As one’s own body, mind and soul rarely mistakes the shifting changes of life, so the weather and prognosis of one’s own health can be established through the experience of pain, agony, and the pounding of deterioration perpetrated upon the vulnerability of a mortal being.

Sincerely,

Robert R. McGill, Esquire

 

Levels of Argumentation in OPM Disability Retirement

In a perfect universe, logic should prevail and the superior argument would be identified, recognized and accepted.  In a less-than-perfect universe (the state in which we unfortunately find ourselves), pragmatic factors involving power, authority, competency and non-substantive, peripheral issues must always be considered, and incorporated accordingly.  In the “unofficial rules” of argumentative methodology, three elements must be present:  (A) The ability and capacity to recognize a superior argument, (B) the willingness to concede one’s own inferiority of the proffer, and (C) acceptance of one in replacement of the other, which is to admit and submit.

In modernity, however, loudness and persistence, even without a basis in systematic logic, will often prevail, and one need not accede to a different position so long as ownership of the microphone or loudspeaker is never contested.  Which brings us to the pragmatic realities of the Federal Disability Retirement application, and the denials issued by the U.S. Office of Personnel Management.  First, it is important to recognize that all denials of Federal Disability Retirement applications by OPM “sound like” they are based upon “the law”.  They are meant to appear that way.  But are they?  If read too carefully, the internal inconsistencies, the lack of logic, and the repetitive nature of declarative conclusions without any supporting methodological argumentation will be quite evident.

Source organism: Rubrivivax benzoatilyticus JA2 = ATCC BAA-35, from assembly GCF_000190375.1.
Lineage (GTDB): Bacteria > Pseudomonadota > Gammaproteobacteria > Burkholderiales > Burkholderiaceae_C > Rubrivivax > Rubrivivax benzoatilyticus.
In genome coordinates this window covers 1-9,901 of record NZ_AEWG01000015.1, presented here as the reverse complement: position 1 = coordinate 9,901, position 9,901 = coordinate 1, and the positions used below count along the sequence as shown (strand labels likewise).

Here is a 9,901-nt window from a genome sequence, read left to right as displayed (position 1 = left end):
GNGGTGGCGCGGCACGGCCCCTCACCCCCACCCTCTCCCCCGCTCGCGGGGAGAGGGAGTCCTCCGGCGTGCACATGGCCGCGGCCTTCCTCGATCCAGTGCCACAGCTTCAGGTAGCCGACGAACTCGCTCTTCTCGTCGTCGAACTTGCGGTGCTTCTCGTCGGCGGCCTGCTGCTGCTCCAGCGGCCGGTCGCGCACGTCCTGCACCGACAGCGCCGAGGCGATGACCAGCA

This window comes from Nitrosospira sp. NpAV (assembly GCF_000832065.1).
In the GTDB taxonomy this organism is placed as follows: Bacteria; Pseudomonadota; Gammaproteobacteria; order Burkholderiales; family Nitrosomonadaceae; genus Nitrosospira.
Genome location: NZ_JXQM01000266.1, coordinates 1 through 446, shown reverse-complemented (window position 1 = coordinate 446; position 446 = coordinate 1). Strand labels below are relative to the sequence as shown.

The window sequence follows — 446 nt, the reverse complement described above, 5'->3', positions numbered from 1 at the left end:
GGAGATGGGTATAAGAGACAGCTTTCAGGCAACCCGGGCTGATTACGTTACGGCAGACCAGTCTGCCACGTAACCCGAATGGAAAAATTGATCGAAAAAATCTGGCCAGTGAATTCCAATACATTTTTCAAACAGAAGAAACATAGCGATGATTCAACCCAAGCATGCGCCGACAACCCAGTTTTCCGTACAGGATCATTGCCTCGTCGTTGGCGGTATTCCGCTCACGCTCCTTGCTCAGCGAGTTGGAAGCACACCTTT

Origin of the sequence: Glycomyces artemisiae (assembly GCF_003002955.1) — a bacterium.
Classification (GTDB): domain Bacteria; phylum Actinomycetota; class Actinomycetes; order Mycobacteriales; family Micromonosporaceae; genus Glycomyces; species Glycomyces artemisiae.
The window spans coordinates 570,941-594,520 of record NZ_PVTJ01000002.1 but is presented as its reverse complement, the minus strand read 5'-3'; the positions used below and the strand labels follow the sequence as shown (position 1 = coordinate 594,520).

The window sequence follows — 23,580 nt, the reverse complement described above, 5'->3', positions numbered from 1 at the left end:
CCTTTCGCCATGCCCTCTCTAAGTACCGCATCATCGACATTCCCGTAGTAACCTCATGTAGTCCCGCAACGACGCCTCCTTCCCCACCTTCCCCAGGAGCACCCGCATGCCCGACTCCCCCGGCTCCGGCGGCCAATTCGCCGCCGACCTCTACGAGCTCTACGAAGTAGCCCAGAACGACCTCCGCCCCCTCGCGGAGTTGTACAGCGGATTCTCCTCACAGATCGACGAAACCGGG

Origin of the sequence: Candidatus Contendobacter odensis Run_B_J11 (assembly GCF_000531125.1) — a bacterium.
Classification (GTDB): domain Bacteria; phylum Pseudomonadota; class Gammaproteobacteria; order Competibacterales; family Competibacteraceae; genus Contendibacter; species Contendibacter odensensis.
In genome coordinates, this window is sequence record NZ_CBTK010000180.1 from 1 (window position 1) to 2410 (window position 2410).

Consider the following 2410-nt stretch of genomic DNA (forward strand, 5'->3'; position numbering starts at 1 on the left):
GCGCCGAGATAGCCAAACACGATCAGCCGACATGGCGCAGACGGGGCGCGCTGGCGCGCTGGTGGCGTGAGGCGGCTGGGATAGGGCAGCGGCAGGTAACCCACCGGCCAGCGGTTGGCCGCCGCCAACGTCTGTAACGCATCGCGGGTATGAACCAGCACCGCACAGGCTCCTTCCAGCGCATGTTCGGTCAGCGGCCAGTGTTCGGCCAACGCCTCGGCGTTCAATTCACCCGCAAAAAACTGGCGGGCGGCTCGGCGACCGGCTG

How should one approach and rebut such a decision?  Does each and every point brought out by the “administrative specialist” need to be addressed, or just the “main points“?  Should the rebuttal arguments form the basis of the step-following the Reconsideration Stage of the process of attempting to obtain Federal Disability Retirement benefits — the U.S. Merit Systems Protection Board?  Are there any repercussions for not addressing each of the “points” delineated in a denial by OPM?